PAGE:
August 11, 2012

This week in TV Guide: August 12, 1967

There are times when a cultural archaeologist can only shake his head, wondering just where to begin.  Such is the case with the opening article from this week's TV Guide: the inside story of a weekend with a Dating Game* couple.

*If you're too young to remember The Dating Game, stop right here and read about it, or the rest of this story will make no sense.

Do you start with the celebrity batchelor of the week?  He was a guy named Mike Reagan.  You know, as in Michael Reagan, columnist, talk show host and son of the former president, who was governor of California at the time of Mike's appearance on the show.  He was the choice* of that week's batchelorette, "starlet" Sheryl Ullman, who starred in a bunch of Elvis Presley movies and wound up as one of Dean Martin's Golddiggers. Or maybe we just go straight to the creator of The Dating Game, Chuck Barris, who claimed that the whole thing was just a ruse, and that he used the occasion of chaperoning the lucky couple to exotic international locations as a cover for his other job, as a CIA assassin. Unfortunately, Barris didn't chaperone Mike and Sheryl's date, in Victoria, B.C., unless he somehow convinced Michael Fessier Jr., the writer, to change the facts to protect the innocent.  There was to be no storybook ending, though. Of Sheryl, Mike would say, "I dig her and I don't dig her," while Sheryl vowed the first thing she would do when she returned home was "call my agent."

*Instead of Mike Reagan, Sheryl could have chosen Sal Mineo instead.  It just keeps getting better, doesn't it?

There's a feature on George Carlin, who's hosting the summer replacement show for Jackie Gleason.  Carlin as the host of a mainstream variety show - who'd figure?  Burt Prelutsky, who went on to write for Breitbart, reviews the cult favorite Coronet Blue (his verdict: it "may not be the deadliest hour on TV," but it's "definitely in the running." 

The cover story is on the daytime talk show host Mike Douglas, of whom TV Guide says, "Talk is [his] stock in trade - and millions of housewives are eager to buy."  Nowadays we think of daytime talk as consisting of self-help, celebrity puff pieces, armchair psychoanalysis, or cooking tips, but Mike Douglas was a real talk show host whose show ran in syndication from 1961 to 1982.  Unlike other daytime hosts (Merv Griffin, Dick Cavett), Mike never made the move to prime time, being content to provide easy-going, middle of the road entertainment to an older, mostly female audience.  And that's what's most interesting about this article, the emphasis on "housewives" and "grannies" who can't get enough of Douglas' "wholesome as whole-wheat soda bread" show.  How the culture has changed since then.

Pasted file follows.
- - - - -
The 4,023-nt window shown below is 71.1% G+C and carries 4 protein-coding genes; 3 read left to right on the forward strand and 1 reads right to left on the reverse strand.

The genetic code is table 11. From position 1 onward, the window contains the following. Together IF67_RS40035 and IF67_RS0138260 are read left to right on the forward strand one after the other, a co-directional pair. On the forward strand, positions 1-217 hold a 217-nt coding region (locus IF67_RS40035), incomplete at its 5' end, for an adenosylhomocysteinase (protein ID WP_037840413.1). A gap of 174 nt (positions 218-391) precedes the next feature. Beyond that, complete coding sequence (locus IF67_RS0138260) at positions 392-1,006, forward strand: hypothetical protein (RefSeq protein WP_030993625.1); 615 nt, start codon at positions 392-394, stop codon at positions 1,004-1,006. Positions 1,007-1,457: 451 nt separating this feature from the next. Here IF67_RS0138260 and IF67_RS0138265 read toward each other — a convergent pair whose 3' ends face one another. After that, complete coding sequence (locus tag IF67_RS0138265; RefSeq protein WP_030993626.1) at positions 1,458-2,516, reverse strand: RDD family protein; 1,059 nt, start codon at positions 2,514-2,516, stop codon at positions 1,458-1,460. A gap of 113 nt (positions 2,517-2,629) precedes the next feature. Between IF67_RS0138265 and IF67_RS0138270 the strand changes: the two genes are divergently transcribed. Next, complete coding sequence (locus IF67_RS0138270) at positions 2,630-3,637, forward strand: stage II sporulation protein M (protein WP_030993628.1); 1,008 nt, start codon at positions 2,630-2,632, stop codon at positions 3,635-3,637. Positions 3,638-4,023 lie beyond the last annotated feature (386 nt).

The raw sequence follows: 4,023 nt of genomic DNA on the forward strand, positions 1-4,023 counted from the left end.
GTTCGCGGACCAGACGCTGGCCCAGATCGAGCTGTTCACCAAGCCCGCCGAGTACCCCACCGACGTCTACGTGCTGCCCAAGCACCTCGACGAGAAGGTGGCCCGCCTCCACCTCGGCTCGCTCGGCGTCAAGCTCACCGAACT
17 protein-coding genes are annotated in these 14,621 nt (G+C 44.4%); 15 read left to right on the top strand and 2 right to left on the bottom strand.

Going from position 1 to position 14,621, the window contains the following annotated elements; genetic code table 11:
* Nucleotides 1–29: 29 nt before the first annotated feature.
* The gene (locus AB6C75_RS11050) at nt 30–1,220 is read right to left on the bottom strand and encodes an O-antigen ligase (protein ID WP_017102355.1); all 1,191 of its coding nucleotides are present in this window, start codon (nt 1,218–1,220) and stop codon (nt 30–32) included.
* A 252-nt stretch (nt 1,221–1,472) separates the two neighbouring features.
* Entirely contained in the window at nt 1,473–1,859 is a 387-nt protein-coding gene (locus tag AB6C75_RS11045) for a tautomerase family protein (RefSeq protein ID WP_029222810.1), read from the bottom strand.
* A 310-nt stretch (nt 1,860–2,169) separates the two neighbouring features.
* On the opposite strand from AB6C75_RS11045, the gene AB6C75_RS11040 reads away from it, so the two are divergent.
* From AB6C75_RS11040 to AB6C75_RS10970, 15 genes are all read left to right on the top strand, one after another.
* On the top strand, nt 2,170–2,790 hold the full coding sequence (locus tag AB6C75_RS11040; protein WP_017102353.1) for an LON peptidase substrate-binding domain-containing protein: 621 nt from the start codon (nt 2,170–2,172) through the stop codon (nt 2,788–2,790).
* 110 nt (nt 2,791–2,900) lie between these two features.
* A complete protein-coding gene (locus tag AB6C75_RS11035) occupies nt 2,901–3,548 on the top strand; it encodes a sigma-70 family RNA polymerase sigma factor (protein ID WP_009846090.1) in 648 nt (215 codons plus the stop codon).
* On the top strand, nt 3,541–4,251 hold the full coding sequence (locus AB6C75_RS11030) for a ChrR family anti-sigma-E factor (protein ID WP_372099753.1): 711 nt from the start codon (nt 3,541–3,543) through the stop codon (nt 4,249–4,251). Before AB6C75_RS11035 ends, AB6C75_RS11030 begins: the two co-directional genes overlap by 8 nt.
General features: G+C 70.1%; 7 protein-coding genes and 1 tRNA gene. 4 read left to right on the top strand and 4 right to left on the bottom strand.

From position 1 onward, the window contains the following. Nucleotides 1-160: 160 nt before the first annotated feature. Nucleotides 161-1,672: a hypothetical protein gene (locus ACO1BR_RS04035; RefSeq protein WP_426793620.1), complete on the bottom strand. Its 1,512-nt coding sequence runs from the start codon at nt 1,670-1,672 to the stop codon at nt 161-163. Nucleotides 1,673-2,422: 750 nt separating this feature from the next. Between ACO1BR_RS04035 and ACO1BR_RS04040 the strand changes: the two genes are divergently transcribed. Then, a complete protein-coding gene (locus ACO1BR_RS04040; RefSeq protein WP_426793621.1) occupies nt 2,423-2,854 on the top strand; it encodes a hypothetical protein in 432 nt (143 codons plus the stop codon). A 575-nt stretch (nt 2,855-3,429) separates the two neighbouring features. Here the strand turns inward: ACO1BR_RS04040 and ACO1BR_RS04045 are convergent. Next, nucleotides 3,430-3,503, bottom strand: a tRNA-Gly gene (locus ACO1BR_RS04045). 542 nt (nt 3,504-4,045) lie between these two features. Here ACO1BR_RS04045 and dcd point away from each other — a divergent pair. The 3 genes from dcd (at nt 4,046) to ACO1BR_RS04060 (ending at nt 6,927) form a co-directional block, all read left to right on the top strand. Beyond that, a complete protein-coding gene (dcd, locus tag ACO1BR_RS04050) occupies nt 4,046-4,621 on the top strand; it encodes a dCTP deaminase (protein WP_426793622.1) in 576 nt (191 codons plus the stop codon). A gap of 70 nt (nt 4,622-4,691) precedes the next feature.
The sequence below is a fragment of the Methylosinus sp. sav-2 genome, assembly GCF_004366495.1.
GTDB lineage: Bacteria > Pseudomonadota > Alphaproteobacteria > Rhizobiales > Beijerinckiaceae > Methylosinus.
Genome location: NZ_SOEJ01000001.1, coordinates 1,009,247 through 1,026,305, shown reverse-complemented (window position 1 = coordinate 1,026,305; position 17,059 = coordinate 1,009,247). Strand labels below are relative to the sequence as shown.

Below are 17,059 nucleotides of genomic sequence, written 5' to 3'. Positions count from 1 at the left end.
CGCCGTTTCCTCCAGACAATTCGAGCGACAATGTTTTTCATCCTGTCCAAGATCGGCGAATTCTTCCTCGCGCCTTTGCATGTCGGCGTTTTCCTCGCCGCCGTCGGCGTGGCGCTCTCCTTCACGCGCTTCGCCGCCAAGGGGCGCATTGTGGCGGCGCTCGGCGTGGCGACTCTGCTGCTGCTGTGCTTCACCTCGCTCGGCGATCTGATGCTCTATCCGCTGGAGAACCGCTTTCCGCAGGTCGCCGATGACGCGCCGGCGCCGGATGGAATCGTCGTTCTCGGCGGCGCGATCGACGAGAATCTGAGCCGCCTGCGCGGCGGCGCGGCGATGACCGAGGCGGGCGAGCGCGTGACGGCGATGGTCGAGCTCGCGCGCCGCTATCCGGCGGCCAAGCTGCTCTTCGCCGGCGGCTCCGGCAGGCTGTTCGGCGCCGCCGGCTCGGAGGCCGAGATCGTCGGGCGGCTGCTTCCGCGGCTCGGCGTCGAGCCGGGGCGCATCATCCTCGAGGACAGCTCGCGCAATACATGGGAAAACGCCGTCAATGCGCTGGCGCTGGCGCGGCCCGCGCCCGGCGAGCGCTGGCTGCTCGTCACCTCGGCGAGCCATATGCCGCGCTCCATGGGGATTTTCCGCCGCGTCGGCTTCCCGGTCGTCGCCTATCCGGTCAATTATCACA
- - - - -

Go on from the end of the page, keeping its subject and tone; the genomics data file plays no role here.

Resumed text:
The best-known feature of the Douglas show was the celebrity co-host who would appear with Mike for the entire week, not quite Ed McMahon but not quite an ordinary guest either.  I'd guess these two were probably Mike's most famous co-hosts.

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There are some other programs on during the week, shows you wouldn't likely see on network TV anymore: NBC has a live classical music concert from Tangelwood, outside of Boston, featuring the young violinist Itzhak Perlman; ABC has Jimmy Stewart hosting the Boy Scout Jamboree, and The Fugitive runs its last rerun before the two-part series finale* that results in the exoneration of Dr. Richard Kimball and the apprehension of the One-Armed Man.

*What made The Fugitive different from later series that would present "final episodes" is that this literally came at the end of the series' run, after the entire summer rerun season, on the final two Tuesdays the series would air. As far as I know, except for shows that went off the air immediately after their finale, no other series has done this, and I don't know why.

Finally, it's still a year until the national conventions, but on Thursday night ABC's "Summer Focus" took a look at the presidential contenders for 1968. It's easy to look at these shows in retrospect and make fun of them, but if the show was anything like the write-up for it, it proved to be remarkably prescient. For the Democrats, "the man is President Johnson. If he bows out, look for a bitter fight on the convention floor." As I say, you couldn't get more right than that, although I'm not sure they wanted the Democrats to take the word "fight" literally. As for the Republicans, the close-up quite accurately identifies Nixon as the front-runner and Mike Reagan's father as a "fast-rising GOP star." They speculate on Nelson Rockefeller as a candidate who could win a deadlocked convention. (He would, in fact, finish second to Nixon, and just ahead of Reagan.) Oh yeah, speaking of sons of famous fathers, there's some mention of the governor of Michigan - wonder if his kid ever made anything of himself? TV

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